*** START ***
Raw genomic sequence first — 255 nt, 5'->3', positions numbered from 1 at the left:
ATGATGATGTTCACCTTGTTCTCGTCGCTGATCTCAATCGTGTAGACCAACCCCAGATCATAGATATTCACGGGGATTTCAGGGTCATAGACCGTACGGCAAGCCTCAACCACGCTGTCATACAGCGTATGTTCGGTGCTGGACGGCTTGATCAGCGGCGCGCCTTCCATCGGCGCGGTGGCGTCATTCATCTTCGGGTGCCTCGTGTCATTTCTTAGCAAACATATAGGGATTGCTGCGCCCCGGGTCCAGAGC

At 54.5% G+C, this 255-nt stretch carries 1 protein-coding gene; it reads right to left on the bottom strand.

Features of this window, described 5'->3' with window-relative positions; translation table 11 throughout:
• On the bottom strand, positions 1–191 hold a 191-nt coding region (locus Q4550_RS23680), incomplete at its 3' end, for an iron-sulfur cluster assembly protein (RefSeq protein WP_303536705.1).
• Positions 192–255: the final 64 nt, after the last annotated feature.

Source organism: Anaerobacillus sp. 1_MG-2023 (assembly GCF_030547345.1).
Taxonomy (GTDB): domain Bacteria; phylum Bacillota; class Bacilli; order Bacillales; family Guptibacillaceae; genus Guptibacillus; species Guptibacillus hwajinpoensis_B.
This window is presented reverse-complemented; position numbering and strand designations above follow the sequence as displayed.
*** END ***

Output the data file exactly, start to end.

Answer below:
Raw genomic sequence first — 255 nt, 5'->3', positions numbered from 1 at the left:
ATGATGATGTTCACCTTGTTCTCGTCGCTGATCTCAATCGTGTAGACCAACCCCAGATCATAGATATTCACGGGGATTTCAGGGTCATAGACCGTACGGCAAGCCTCAACCACGCTGTCATACAGCGTATGTTCGGTGCTGGACGGCTTGATCAGCGGCGCGCCTTCCATCGGCGCGGTGGCGTCATTCATCTTCGGGTGCCTCGTGTCATTTCTTAGCAAACATATAGGGATTGCTGCGCCCCGGGTCCAGAGC

At 54.5% G+C, this 255-nt stretch carries 1 protein-coding gene; it reads right to left on the bottom strand.

Features of this window, described 5'->3' with window-relative positions; translation table 11 throughout:
• On the bottom strand, positions 1–191 hold a 191-nt coding region (locus Q4550_RS23680), incomplete at its 3' end, for an iron-sulfur cluster assembly protein (RefSeq protein WP_303536705.1).
• Positions 192–255: the final 64 nt, after the last annotated feature.

Source organism: Anaerobacillus sp. 1_MG-2023 (assembly GCF_030547345.1).
Taxonomy (GTDB): domain Bacteria; phylum Bacillota; class Bacilli; order Bacillales; family Guptibacillaceae; genus Guptibacillus; species Guptibacillus hwajinpoensis_B.
This window is presented reverse-complemented; position numbering and strand designations above follow the sequence as displayed.